The Food and Drug Administration is moving to reduce nicotine content in cigarettes, but will their actions truly have the impact that Gottlieb and the FDA are anticipating?
The FDA’s Plan To Reduce Nictone Content In Cigarettes
Last Thursday, the FDA took the initial steps to reduce nicotine content in cigarettes in hopes that it will make the products less addictive. This initiated the regulatory process which Gottlieb, the FDA’s chief official, described as a “historic first step.”
Commissioner Scott Gottlieb revealed an “advance notice of proposed rulemaking,” which is the first step in what will inevitably be a highly difficult regulation effort to lower
nicotine levels in cigarettes to non-addictive levels.
While this move can be seen as a step in the right direction for US regulation, the main issue lies with nicotine. We’ve shown in the past how the real addictive and damaging substances in cigarettes aren’t actually the nicotine, but rather the additive chemicals and tar contained in combustible cigarettes.
Targeting Lower Smoking Rates
The FDA’s notice was published to the Federal Register on Monday, which included data published in the New England Journal of Medicine claiming reduced nicotine levels in cigarettes could push the smoking rate down to 1.4 percent from the current 15 percent of adults in the United States.
These bold claims would see about eight million fewer tobacco-related deaths through the end of the century if the proposal has the desired effects— which Gottlieb termed “an undeniable public health benefit.” This research was FDA-funded analysis and was solely based on reducing nicotine levels to 0.4 milligrams per gram of tobacco filler.
The CDC reported in 2015 that 7 out of 10 adults cigarette smokers what to quit smoking. Mitch Zeller, director of the FDA’s Center for Tobacco Products, says that it’s because of nicotine despite research showing that it’s not that simple. Cutting the nicotine levels could be a step in the right direction, but there is so much much at play here.
Reducing Nicotine Content
FDA officials are seeking input through public comment for 90 days on what the maximum nicotine level in cigarettes should be. It will be very interested to hear what the public will say about nicotine limits and whether they should be implemented all at once, gradually or not at all. You can submit a comment here, though we recommend you read the rest of this article first.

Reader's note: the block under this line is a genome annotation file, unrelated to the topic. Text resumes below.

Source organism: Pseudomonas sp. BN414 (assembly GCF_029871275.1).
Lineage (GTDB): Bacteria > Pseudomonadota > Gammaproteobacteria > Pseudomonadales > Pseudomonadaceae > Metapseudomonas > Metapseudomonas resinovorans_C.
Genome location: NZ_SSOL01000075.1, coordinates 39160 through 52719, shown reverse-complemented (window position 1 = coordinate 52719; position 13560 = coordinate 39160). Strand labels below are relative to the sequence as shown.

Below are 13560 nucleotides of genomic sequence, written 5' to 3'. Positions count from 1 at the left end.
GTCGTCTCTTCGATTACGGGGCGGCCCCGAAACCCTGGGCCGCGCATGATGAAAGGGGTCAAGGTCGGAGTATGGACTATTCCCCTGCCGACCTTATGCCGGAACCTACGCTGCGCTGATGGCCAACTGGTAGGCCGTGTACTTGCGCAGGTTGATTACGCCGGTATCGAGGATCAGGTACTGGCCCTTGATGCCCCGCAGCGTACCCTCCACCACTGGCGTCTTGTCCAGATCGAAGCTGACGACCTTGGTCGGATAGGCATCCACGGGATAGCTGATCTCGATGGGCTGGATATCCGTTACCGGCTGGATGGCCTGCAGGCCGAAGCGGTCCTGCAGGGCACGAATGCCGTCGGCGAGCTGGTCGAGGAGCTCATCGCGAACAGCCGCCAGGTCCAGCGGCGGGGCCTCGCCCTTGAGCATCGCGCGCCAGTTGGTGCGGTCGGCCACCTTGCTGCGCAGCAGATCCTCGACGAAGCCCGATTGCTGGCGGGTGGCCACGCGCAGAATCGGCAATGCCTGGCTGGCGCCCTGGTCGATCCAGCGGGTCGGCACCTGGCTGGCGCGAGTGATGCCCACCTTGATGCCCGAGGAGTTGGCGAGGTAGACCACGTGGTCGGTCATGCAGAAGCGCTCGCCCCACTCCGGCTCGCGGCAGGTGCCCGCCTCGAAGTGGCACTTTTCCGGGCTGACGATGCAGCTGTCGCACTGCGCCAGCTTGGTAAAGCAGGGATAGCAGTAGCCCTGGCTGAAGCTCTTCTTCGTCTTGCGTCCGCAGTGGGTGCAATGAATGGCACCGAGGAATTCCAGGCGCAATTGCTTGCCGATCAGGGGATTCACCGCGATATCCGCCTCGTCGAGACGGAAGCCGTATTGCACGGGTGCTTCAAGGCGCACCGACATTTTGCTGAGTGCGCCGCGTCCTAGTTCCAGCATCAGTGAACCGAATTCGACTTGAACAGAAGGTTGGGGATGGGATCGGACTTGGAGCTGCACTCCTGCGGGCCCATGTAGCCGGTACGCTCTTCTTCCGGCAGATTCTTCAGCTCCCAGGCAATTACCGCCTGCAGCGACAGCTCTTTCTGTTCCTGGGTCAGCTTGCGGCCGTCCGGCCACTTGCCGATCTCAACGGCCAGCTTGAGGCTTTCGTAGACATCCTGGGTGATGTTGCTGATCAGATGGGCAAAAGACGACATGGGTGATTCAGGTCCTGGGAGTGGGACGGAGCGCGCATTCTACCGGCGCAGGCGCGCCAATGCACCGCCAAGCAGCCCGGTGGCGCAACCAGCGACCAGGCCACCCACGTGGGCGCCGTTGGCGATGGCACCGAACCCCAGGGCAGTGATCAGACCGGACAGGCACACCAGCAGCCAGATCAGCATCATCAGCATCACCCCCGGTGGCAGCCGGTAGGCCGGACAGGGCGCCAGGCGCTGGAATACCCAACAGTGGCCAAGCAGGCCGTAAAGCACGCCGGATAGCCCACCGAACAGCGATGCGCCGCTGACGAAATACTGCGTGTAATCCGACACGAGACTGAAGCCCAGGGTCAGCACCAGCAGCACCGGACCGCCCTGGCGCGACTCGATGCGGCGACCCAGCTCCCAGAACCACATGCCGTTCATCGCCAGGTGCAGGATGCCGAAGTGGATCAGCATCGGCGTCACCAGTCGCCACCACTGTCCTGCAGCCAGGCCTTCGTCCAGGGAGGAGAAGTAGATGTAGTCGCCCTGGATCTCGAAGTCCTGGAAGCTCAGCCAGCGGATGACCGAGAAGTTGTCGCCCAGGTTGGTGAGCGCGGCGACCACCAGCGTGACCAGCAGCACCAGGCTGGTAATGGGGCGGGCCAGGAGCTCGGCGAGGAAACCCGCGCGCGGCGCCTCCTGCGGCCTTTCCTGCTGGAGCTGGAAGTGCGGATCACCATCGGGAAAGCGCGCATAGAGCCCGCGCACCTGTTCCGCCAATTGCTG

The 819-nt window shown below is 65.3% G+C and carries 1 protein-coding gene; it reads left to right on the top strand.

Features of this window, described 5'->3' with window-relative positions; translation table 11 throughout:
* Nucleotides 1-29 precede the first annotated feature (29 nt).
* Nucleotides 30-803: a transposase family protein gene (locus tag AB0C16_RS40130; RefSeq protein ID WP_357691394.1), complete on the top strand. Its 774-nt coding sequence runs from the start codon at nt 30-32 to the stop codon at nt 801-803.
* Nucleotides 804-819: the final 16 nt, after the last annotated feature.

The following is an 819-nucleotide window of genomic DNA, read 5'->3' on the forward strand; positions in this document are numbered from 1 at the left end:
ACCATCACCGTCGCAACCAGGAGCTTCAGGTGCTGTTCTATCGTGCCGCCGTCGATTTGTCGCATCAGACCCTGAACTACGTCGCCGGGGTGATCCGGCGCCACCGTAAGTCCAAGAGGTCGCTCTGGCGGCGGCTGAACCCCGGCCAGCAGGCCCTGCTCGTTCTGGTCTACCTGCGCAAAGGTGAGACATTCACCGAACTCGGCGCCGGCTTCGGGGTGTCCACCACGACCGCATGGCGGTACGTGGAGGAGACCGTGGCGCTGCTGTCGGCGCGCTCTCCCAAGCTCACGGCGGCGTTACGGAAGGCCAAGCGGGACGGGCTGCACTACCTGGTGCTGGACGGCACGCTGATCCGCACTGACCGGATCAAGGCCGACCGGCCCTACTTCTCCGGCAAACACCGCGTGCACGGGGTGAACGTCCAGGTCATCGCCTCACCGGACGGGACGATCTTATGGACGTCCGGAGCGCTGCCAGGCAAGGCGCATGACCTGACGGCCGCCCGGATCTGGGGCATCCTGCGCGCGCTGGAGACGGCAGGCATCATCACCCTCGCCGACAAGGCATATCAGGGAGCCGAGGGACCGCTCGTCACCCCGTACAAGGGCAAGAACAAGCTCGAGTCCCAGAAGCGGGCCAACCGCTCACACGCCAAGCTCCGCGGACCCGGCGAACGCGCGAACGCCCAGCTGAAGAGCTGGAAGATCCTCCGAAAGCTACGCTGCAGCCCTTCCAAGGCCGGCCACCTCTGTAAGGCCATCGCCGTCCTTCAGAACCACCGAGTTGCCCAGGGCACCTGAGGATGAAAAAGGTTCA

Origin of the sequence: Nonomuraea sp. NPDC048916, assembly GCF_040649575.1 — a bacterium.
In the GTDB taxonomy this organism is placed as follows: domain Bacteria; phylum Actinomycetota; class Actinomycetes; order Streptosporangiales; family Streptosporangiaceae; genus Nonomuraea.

According to officials, other issues that may arise from such regulation are the potential of black markets for illicit high-nicotine cigarettes. Moreover, how can this plan be sure that people won’t smoke more cigarettes in volume as a result of lower nicotine? It could just make the act of smoking more frequent, and based on our previously mentioned cigarette additive concerns, this could raise the addictiveness and health hazards of smokers in response. After the public suggestion period ends, officials will then decide if a formal proposal should be written.
The FDA and Gottlieb’s announcement last summer that the agency is looking to curb tobacco-related deaths, and would seek to develop a comprehensive plan on tobacco and nicotine reform. On a positive front, smoking is at an all-time low in the United States, and tobacco use among young people is also at historically low rates. This could be due to the wealth of information on the dangers of smoking and the aids available such as vaporizers to help with cessation. Despite the lowest historical rate of tobacco use, smoking still causes a staggering 480,000 annual deaths in the United States alone.
“It would be the most significant public health proposal we have seen from the U.S. government in the last 20 years,” said Matthew Myers, president of the Campaign for Tobacco-Free Kids.“While this issue has been discussed conceptually for years, this is the first time we have a government agency saying it is achievable, feasible and can be implemented in a way that doesn’t cause serious negative consequences,” Myers said.
Nicotine Isn’t The Problem
Nicotine gets unfairly victimized and shoulders all of the addiction and health blame, but they’ve got the wrong guy. It’s the system of delivery that is the issue, not the nicotine. Simply reducing nicotine content in cigarettes won’t drop the smoking rate in the way the FDA is claiming it will. Gottlieb, when discussing his comprehensive tobacco strategy last week, said he sees this as “a historic opportunity” to promote nicotine reduction. However, there are bigger issues that would prove more beneficial to the smoking rate – such as the regulation of chemical and additives in combustible cigarettes.
Despite it’s lack of scope, this is a positive step to move smokers from combustible cigarettes to products, such as vaporizers, that can provide nicotine without the health implications posed by burning tobacco.
The FDA also mentioned that it plans to look more into the role of flavors, such as menthol and cherry, play in the use of tobacco products. Cigar regulation is also on the docket, so don’t forget about e-cigars.
What do you think about the FDA’s plan to reduce nicotine content in cigarettes? Are the implications matching the promise? Let us know your thoughts on our Facebook page!